Even though selling your old smartphone to a local person through classified ads will probably net you the most money, that doesn’t mean you shouldn’t take safety measures. Here’s one example why: an Illinois couple were beaten and robbed of their phone plus $275 after they arranged a meetup over Craigslist. Two teens have been charged with the crime and are in jail. [More]
If you download an animal-sounds smartphone app to attract a fox, there is a chance that the fox might run off with your phone. When a wild animal runs off with your phone, your friends might receive strange texts that say things like “I FRY o a0ab 34348tu åaugjoi zølbmosdji jsøg ijio sjiw.” We’re not sure what the consumer lesson here should be other than “protect your phone from wild animals.”[LiveLeak]
Greg recently fought a new battle in his ongoing war with Verizon. His war is in defense of a noble goal: over and over, he just wants to buy a phone for the full retail price without signing a new two-year contract. If this seems like it should be pretty straightforward, you don’t work at a Verizon corporate store.
Trevor might be getting a Samsung Galaxy S4. He might not. His order went through fine the first time, but it turned out that he made an error, and had asked for the wrong phone number to be upgraded. Oops. He called to cancel the order, but didn’t have a credit card handy to place a new one. That is how his saga began. A saga of trying to place a preorder that Best Buy apparently doesn’t want to accept. [More]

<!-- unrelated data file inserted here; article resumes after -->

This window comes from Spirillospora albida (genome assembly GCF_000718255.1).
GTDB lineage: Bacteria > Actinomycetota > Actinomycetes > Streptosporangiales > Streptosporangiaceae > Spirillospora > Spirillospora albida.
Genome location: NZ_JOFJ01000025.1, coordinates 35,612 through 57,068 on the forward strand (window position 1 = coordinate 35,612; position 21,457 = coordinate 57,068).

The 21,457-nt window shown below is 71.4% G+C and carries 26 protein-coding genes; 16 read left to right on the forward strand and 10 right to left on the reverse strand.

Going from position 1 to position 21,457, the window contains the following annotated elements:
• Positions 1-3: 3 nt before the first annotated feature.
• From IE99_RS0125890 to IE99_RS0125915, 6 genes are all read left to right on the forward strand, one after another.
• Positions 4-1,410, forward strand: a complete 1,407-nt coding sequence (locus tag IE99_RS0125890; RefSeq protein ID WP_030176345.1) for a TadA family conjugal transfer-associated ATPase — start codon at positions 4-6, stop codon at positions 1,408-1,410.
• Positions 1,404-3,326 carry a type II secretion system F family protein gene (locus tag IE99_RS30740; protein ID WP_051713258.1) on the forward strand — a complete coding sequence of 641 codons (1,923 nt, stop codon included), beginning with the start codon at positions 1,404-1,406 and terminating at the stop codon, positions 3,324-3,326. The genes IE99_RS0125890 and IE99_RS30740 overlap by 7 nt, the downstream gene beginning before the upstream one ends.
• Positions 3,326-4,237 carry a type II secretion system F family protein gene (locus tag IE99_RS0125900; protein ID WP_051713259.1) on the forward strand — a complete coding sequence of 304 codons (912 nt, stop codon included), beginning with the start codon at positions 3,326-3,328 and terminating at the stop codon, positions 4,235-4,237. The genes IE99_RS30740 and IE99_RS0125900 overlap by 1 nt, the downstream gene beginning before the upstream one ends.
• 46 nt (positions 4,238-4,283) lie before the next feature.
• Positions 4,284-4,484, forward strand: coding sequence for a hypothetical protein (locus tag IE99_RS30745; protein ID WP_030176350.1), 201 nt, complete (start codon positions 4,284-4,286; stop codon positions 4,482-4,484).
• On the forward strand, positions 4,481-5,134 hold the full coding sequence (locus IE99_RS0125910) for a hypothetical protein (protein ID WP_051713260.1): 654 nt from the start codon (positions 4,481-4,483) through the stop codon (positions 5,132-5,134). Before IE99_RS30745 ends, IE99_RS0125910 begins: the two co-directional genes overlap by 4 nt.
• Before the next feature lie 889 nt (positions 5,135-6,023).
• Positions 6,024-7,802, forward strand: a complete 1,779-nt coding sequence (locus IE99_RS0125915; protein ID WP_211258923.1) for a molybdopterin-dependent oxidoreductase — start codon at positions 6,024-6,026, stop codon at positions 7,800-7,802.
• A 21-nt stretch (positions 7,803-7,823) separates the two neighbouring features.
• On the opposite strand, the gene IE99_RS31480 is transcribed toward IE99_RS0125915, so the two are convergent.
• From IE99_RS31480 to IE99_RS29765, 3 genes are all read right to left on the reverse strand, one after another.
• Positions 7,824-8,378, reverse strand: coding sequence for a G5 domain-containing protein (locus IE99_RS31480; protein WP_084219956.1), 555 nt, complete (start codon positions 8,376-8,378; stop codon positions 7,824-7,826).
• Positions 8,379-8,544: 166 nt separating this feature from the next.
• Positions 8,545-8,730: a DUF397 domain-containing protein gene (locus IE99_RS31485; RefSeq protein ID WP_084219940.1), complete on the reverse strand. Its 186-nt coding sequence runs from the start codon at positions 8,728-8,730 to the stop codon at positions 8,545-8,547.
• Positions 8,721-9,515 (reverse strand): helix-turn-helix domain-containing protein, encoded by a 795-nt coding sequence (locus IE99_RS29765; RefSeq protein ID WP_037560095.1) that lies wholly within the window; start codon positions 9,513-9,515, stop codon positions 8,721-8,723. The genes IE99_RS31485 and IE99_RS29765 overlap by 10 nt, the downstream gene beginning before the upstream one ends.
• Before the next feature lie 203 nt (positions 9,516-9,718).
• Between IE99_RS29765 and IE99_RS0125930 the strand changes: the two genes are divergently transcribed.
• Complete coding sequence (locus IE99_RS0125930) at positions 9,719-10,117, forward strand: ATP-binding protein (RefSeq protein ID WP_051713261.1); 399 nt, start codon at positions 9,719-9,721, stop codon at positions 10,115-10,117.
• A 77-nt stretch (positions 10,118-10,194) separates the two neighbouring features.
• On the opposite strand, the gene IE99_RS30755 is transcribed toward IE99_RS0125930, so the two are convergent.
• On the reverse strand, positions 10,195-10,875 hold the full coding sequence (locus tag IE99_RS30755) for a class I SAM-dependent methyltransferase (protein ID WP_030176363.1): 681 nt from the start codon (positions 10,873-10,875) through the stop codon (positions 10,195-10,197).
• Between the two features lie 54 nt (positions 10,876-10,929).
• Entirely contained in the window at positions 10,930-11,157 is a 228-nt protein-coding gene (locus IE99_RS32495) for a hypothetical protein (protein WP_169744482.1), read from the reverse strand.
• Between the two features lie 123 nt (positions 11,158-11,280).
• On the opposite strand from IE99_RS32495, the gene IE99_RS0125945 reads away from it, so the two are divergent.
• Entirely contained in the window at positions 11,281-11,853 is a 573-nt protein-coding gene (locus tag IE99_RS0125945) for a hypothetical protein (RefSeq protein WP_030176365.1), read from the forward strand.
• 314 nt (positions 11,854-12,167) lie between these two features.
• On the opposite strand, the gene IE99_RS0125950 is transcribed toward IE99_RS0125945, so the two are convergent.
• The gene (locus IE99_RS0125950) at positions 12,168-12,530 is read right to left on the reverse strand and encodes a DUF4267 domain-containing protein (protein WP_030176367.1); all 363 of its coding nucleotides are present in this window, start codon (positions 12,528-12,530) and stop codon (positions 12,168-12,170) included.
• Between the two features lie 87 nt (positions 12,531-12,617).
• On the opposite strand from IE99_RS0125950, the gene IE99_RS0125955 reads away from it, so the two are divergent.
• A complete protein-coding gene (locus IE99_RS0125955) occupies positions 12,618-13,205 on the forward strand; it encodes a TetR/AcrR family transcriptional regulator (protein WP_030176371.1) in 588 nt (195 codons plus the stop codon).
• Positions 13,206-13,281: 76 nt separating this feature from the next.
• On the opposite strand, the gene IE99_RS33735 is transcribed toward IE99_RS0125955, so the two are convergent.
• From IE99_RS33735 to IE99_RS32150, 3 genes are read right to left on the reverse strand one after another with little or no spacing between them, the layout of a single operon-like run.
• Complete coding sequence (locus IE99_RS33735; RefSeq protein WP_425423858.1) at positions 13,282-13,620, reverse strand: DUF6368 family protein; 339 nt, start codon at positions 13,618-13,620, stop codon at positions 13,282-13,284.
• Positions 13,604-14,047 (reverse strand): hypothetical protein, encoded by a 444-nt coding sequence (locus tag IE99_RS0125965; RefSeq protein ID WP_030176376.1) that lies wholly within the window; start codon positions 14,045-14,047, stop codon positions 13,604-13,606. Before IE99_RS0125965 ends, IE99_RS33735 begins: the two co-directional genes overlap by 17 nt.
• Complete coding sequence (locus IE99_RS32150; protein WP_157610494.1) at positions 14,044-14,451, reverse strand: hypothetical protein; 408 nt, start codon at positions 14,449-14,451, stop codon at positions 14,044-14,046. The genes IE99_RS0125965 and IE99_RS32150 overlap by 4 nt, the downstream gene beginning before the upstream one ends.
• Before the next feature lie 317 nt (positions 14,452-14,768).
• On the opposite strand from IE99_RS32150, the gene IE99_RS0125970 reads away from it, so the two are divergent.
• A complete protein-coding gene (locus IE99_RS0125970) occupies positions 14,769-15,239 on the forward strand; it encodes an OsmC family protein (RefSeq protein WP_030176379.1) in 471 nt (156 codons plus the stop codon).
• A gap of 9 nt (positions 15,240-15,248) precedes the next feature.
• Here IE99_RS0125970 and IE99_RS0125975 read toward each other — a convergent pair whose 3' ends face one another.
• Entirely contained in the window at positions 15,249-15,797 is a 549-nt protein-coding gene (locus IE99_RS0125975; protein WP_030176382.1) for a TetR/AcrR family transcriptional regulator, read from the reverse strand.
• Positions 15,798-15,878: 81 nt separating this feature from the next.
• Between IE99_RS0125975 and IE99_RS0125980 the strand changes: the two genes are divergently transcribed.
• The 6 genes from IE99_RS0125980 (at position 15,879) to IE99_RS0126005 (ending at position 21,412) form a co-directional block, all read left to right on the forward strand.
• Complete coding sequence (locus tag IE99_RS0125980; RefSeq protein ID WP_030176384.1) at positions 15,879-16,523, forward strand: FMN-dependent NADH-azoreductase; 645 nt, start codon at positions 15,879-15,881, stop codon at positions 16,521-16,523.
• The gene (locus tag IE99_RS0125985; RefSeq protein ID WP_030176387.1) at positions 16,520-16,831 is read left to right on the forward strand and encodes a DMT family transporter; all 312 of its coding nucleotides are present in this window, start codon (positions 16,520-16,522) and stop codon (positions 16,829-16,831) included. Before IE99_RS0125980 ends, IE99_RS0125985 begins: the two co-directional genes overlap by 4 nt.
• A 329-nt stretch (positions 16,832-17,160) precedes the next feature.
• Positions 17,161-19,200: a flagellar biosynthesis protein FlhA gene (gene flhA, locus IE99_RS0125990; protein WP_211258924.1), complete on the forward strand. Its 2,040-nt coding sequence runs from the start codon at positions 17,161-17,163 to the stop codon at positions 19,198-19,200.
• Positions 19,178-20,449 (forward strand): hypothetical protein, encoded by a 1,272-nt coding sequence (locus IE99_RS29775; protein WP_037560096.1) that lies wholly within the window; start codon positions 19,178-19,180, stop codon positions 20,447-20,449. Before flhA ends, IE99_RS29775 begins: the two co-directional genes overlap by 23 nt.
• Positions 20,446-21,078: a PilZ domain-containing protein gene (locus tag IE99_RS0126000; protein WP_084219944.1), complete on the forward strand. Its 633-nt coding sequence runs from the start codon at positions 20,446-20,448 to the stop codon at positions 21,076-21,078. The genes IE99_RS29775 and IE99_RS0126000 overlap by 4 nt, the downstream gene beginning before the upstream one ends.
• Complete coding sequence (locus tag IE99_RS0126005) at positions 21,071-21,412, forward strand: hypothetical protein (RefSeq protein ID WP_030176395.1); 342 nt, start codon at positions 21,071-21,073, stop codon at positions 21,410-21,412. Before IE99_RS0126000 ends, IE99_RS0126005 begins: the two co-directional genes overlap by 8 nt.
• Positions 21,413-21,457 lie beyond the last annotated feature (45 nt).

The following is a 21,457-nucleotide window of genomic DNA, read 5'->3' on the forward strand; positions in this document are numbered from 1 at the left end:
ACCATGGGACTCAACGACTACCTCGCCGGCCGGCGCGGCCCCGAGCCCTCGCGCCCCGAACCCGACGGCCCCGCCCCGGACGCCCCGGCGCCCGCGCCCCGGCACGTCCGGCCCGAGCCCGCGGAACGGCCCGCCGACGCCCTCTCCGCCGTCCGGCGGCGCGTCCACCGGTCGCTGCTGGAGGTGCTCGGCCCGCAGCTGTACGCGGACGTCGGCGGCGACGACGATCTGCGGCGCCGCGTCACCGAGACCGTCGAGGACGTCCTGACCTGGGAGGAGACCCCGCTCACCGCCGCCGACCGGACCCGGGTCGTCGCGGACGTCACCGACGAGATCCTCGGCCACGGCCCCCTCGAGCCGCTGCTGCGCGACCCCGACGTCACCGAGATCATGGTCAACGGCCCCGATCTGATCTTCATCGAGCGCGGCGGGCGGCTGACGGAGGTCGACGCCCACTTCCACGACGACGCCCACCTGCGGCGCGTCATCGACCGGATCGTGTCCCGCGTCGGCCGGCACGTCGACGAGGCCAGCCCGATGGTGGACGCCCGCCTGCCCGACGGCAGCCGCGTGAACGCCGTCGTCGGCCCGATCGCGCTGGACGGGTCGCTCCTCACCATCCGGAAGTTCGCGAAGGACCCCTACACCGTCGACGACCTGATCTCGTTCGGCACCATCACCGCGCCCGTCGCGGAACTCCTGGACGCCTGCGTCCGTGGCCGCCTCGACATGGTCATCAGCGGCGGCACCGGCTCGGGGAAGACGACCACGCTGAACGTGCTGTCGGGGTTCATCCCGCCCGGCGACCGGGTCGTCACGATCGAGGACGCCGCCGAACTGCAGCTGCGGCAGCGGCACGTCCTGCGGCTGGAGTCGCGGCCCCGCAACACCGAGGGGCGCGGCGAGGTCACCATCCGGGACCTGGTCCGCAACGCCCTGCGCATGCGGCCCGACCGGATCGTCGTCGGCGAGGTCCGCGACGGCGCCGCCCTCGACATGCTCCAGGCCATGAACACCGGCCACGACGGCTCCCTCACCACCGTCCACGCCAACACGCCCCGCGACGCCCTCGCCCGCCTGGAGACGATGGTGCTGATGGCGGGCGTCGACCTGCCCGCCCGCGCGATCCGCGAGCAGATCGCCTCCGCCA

Need a new phone or a replacement SIM for an off-contract device? Need it right away? Want to avoid pesky human interaction? In a mall or airport near you, there may already be a Straight Talk vending machine.
Yeah, the future is here, and everyone above the age of eight seems to be wandering around with smartphones in their pockets. Maybe you’ve put off joining the mobile-computing revolution because you didn’t want to spend $100 per month for a voice and data plan. How about $19 per month for a smartphone with unlimited voice, texting, and data? That’s what Republic Wireless offers, and many consumers find this intriguing. The problem is that you pretty much get what you pay for. Or is that an advantage? [More]
Philip’s wife’s phone wasn’t working very well. It would power-cycle and drain its own battery, and her texts get delayed. So he set out to get her a new phone, but this was a bigger challenge than he had expected. A replacement phone without extending the family’s contract apparently wasn’t an option. He managed to get a comparable new phone at no cost without extending his contract by calling the retention line to cancel, but this concession came with a price. [More]
There are kids and teens out there that have never used anything other than a wireless phone (though these youngsters only seem to text). And many of us who can still remember their first cellphone call — “I’m calling… from the street!” — can’t remember the last time we used a landline at home. [More]